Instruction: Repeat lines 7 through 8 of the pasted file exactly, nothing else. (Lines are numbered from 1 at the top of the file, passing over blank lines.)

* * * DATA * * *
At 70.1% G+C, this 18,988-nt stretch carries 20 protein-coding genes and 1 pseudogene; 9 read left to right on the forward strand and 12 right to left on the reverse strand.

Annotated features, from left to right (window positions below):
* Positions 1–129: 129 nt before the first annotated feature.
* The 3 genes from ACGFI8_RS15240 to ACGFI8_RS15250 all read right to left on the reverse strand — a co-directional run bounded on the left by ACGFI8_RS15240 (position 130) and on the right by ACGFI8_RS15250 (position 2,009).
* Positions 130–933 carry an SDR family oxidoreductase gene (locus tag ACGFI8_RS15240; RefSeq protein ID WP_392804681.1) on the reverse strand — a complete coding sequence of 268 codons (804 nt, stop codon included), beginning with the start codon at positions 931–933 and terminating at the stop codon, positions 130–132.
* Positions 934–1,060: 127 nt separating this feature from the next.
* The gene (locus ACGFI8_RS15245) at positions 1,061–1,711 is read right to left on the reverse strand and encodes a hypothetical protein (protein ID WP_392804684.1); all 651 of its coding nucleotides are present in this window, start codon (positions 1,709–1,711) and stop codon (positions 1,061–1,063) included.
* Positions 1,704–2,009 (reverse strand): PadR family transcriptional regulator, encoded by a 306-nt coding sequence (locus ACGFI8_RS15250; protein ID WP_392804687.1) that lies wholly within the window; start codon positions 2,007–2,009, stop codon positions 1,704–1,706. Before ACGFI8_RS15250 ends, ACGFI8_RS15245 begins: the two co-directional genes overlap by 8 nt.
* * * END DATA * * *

* The gene (locus ACGFI8_RS15245) at positions 1,061–1,711 is read right to left on the reverse strand and encodes a hypothetical protein (protein ID WP_392804684.1); all 651 of its coding nucleotides are present in this window, start codon (positions 1,709–1,711) and stop codon (positions 1,061–1,063) included.
* Positions 1,704–2,009 (reverse strand): PadR family transcriptional regulator, encoded by a 306-nt coding sequence (locus ACGFI8_RS15250; protein ID WP_392804687.1) that lies wholly within the window; start codon positions 2,007–2,009, stop codon positions 1,704–1,706. Before ACGFI8_RS15250 ends, ACGFI8_RS15245 begins: the two co-directional genes overlap by 8 nt.